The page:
Dr. Biology: This is Ask a Biologist, a program about the living world, and I'm Dr. Biology. In today's show, we get a chance to learn about some very tiny things and how they behave differently. What we'll be talking about are part of what we call the nano world.
In fact, it's very likely you've heard the word "nano" before. There's nanotechnology, nanoengineering, and of course nanobiology. All these words use the prefix "nano," but just what does it mean? Well, it means "extremely small," and to be more precise, "nano" describes things that are a billion times smaller than a meter. Now, if you're not a person that uses the metric system, a meter is about 39 inches long.
Now, if you're like me, it's not easy to understand just how really small one billionth is, mainly because we can't see them; they're too small. So let's try this out. Get a piece of paper, a ruler, and a pencil. Once you have all these items, draw a line one inch long. For those that use the metric system, you can draw a line 2.5 centimeters long, which is about the same as an inch. And for those that don't have these items, don't worry about it; I just want you to imagine such a line.
Remember, it's only one inch long and about one 36th of an inch wide, depending on the width of the tip of the pencil you're using. Next, we're going to magnify the line 100,000 times to see just how big it will get. Doing a little math, we see our magnified line now measures 8,333 feet long, which is more than a mile and a half, and it's 231 feet wide.
Now, this helped me get the idea of scale, but I still needed some help understanding how big this magnified line is. So I took the dimensions of my favorite car it's a bright yellow 1974 Volkswagen Beetle and I calculated about how many I could fit on the magnified line. It turns out I could place about 625 of my favorite cars, end to end lengthwise this is on the magnified line and about 46 of them side by side across the width.
If we fill the rest of the space on the line with cars, we could put a total of 28,750 cars. And that, I have to say, is a lot of yellow Volkswagen Beetles.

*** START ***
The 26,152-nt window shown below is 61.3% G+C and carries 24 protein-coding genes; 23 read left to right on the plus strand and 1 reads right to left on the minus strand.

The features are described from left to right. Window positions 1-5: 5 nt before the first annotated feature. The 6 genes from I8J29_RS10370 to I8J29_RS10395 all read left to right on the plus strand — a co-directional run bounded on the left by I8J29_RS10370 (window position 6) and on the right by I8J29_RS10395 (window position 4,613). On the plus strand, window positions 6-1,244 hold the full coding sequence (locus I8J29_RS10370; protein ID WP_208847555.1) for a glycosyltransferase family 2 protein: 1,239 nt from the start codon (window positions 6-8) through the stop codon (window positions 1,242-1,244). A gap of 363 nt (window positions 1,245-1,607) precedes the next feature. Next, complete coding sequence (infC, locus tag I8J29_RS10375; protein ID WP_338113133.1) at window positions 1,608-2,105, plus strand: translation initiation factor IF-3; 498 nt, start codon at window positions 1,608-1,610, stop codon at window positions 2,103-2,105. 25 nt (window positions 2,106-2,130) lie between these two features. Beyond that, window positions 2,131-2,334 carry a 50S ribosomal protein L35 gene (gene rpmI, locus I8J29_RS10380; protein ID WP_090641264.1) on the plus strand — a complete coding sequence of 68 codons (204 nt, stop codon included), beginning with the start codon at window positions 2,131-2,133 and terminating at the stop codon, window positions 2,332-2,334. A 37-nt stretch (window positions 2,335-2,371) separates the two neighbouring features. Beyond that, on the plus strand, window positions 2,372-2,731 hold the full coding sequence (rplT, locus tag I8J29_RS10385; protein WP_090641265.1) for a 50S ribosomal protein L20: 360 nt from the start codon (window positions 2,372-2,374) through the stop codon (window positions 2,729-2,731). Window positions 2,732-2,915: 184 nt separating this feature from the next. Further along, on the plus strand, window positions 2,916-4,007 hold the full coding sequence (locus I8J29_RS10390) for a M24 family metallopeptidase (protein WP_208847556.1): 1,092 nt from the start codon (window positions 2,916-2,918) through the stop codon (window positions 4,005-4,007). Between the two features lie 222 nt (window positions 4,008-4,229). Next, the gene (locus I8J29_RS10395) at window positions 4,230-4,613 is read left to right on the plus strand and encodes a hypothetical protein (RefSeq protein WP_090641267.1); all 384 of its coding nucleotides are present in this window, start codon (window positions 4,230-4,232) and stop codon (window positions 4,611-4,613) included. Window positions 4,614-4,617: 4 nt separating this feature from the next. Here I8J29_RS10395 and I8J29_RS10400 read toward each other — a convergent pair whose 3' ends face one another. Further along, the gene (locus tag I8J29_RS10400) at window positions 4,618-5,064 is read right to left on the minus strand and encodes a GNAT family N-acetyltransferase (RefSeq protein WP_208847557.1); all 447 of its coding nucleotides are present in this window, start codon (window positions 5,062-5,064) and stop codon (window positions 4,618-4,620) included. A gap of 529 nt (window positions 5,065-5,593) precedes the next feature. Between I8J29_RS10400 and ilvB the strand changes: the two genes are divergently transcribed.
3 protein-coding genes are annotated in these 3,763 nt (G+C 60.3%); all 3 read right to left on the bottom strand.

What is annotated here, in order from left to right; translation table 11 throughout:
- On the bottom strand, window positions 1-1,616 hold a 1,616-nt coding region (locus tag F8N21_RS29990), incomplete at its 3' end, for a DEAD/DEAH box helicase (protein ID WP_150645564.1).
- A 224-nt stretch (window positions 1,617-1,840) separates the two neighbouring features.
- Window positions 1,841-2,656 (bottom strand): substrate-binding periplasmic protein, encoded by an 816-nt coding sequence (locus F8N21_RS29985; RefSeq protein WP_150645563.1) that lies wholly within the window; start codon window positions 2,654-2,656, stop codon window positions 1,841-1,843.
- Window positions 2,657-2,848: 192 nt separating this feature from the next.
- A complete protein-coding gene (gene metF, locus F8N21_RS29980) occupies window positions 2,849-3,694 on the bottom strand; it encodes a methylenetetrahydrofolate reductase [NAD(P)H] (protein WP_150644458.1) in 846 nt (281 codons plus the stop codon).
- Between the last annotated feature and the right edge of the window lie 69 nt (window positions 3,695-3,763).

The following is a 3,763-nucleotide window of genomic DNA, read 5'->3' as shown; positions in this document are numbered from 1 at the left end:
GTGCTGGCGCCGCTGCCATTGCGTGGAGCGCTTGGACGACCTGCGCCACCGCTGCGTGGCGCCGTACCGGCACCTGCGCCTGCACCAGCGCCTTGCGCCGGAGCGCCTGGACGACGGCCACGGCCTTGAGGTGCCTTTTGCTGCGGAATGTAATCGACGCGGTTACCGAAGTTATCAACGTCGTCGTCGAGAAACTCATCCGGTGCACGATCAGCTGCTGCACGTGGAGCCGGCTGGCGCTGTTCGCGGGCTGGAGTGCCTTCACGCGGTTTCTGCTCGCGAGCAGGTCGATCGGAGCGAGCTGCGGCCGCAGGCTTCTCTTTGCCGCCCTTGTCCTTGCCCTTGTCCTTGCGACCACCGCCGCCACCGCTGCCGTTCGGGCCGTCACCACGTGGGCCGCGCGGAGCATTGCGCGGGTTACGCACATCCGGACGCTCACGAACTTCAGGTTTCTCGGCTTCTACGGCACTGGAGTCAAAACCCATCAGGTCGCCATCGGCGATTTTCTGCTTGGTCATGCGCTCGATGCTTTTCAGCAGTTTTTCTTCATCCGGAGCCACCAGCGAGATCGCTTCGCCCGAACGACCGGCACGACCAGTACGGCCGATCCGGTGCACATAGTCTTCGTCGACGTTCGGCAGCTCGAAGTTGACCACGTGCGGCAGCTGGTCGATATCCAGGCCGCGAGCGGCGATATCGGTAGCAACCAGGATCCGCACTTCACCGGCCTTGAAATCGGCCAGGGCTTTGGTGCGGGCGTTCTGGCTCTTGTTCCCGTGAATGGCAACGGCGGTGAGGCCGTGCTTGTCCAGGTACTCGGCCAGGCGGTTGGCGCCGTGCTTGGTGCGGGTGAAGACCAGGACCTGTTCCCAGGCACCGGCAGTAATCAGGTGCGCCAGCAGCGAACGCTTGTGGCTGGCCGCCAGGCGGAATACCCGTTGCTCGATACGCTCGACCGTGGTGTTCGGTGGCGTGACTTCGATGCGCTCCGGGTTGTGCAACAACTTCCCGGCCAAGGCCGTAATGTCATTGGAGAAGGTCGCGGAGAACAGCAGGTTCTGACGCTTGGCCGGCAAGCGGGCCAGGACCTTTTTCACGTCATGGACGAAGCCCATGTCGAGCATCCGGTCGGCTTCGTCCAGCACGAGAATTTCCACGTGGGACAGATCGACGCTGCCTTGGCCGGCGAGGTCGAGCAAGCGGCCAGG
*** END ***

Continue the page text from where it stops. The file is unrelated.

And this, well, it's only if you magnified our line 100,000 times. But what would happen if we magnified the line a billion times? By the way, a billion is written as a one with nine zeros, which is four more zeros than our line activity we just did.
If we pretend our line magnified a billion times is a giant piece of carpet, how much area do you think we could cover? Do you think we'd be able to use it to cover all the ground in your city? Maybe the entire state of Texas? Would there be enough carpet for us to do all the continents on the Earth? Remember, there are seven continents. Or could there be enough to cover the entire earth, all across the land and oceans? What do you think?
Well, after searching Wikipedia to find out the area of different land masses, and using a little more math to calculate the size of our line, it turns out our magnified line, that, remember, began only as one inch long and one 36th of an inch wide, now magnified a billion times would be enough to carpet all of South America and have a little bit left over. Now we begin to get an idea of scale. And I hope this gives you a pretty good idea of how large something becomes when it's magnified a billion times.
[Directions for Scale Activity]
In today's show, our guest scientist will help us get an even better idea of what the world looks like and how it behaves when we look at things that are a billion times smaller.
Dr. Stuart Lindsay is the director of the Center for Single Molecule Biophysics at the Biodesign Institute at Arizona State University. He's also a professor in the physics and chemistry departments at ASU. Professor Lindsay has been investigating the nano world and, in particular, the nanobiology world, for more than 20 years.
Today, we get to learn what is found in this tiny world and how things this small don't always behave the same as objects that are part of the world we can see. I'm also hoping that we get a chance to talk to him about a very interesting hobby he has. Welcome to the show, Dr. Lindsay.
Dr. Stuart Lindsay: You're welcome, Dr. Biology.